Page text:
At nookary, we’ve looked at how we can increase your impact even further.

Forever Bottles. Our Forever Bottles are glass and designed to be reused again and again. Well, forever really.

Multi-purpose products. Our products are multi-purpose so you need fewer bottles. Our refillable Probiotic All-Purpose, Probiotic Carpet & Upholstery and Probiotic Air Freshener replace the need for 8 single-use plastic bottles.11

Refill pouches as part of a circular economy. Our refill pouches are currently plastic but are designed to be returned to us for FREE. We have a recycling partner that recycles 100% of them when they are no longer usable.

Concentrated formulas. Our Probiotic All-Purpose Cleaner and Probiotic Carpet & Upholstery Cleaner are shipped concentrated to reduce the packaging requirement and transport weight.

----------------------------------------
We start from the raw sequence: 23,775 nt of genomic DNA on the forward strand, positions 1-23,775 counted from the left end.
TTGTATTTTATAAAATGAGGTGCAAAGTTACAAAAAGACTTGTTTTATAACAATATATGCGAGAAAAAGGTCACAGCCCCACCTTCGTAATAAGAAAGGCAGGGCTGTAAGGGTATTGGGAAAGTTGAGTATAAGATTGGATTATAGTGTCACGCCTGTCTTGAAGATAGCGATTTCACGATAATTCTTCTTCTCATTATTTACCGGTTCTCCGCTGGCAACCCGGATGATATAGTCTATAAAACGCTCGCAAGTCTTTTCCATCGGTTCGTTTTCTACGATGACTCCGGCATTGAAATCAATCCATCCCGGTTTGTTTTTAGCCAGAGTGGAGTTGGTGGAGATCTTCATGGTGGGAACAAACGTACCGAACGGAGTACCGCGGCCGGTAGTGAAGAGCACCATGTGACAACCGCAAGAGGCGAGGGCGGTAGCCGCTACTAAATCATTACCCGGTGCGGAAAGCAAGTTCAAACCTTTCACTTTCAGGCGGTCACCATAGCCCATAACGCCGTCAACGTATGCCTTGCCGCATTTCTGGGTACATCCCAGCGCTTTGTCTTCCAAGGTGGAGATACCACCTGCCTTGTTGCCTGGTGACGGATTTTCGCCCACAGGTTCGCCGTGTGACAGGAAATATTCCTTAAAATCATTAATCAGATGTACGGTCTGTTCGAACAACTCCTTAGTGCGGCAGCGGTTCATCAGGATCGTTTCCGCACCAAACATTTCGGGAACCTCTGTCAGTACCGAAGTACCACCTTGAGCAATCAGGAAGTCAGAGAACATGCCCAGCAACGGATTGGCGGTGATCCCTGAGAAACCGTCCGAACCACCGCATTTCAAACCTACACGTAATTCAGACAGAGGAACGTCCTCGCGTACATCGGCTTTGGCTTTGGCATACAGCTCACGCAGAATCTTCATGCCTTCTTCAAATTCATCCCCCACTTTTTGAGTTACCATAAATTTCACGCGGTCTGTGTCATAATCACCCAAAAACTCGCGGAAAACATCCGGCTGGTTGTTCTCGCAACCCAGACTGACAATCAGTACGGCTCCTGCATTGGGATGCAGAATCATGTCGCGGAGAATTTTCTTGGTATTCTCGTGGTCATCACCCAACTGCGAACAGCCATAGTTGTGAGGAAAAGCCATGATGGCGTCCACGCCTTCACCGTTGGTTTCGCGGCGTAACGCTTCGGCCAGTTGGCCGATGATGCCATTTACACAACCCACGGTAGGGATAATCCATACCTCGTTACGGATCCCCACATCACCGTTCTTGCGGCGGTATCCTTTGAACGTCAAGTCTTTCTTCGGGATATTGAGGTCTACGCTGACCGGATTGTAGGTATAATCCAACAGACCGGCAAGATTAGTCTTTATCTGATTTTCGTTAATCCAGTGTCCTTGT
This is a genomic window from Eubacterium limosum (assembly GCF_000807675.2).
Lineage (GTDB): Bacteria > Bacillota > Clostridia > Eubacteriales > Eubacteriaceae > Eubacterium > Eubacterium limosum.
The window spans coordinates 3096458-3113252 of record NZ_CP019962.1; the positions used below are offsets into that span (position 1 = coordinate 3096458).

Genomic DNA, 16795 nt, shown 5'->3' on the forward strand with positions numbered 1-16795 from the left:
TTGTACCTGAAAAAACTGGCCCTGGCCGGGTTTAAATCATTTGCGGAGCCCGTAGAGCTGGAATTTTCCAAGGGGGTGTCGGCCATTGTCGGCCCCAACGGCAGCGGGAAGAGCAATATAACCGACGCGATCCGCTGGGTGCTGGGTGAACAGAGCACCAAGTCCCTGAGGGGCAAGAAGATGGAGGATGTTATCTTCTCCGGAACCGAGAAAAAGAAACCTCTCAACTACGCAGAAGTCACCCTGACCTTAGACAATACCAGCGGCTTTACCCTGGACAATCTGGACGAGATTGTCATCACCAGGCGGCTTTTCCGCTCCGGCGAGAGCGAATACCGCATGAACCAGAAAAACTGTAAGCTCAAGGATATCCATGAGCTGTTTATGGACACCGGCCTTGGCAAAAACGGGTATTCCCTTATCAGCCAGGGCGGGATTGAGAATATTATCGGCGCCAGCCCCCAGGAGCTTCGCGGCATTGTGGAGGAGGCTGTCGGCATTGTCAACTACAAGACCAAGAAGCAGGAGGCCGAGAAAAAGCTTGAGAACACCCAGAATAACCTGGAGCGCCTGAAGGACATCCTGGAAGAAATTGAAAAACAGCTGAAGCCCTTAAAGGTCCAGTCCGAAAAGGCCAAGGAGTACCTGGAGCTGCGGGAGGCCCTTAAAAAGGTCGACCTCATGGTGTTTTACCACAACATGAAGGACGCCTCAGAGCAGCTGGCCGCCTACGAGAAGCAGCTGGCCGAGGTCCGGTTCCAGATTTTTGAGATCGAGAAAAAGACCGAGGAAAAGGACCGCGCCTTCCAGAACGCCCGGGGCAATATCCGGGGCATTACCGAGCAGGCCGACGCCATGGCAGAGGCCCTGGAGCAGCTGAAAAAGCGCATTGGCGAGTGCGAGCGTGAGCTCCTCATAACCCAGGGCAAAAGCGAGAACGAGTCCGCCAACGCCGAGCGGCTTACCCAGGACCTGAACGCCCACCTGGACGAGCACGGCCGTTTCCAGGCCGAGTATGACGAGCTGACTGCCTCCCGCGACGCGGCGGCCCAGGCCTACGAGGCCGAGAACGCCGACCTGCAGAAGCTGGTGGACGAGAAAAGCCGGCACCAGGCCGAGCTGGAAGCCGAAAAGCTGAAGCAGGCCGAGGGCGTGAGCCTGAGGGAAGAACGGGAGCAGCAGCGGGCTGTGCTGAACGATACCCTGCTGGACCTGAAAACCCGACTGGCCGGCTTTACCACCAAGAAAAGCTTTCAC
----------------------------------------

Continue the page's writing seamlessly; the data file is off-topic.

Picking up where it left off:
If you switch to our full refillable Probiotic Cleaning range, you could reduce your home cleaning carbon footprint by 42% in the first year you and then 82% every year you stay with us.12


  1. Recycling of Used Plastics Limited, 2017 RECOUP Household Collection Survey (June 2017)
  2. Plastic Bottle Waste in the UK
  3. Greenpeace & Unearthed - UK household plastics found in illegal dumps in Malaysia 
  4. Engineering & Technology - The problem with plastic
  5. The Waste Hierarchy
  6. The Guardian - Microplastics found in human blood for first time
  7. Science Direct -  rapid review and meta-regression analyses of the toxicological impacts of microplastic exposure in human cells
  8. The Guardian - 'Plastic recycling is a myth': what really happens to your rubbish?
  9. Science - What Is the Carbon Footprint of a Plastic Bottlve?
  10. Calculation based on data in Heatable - Average Carbon Footprint UK (By Household)
  11. The 8 products replaced: Bathroom Cleaner, Kitchen Cleaner, Multi-purpose spray, Mirror Cleaner, Fabric Spray, Carpet Cleaner, Upholstery Spot Cleaner and Air Freshener
  12. Based on like-for-like uses of single-use products, nookary’s 3 Forever bottles refilled and pouches being returned to nookary and recycled.
  13. UNESCO - Ocean plastic pollution an overview: data and statistics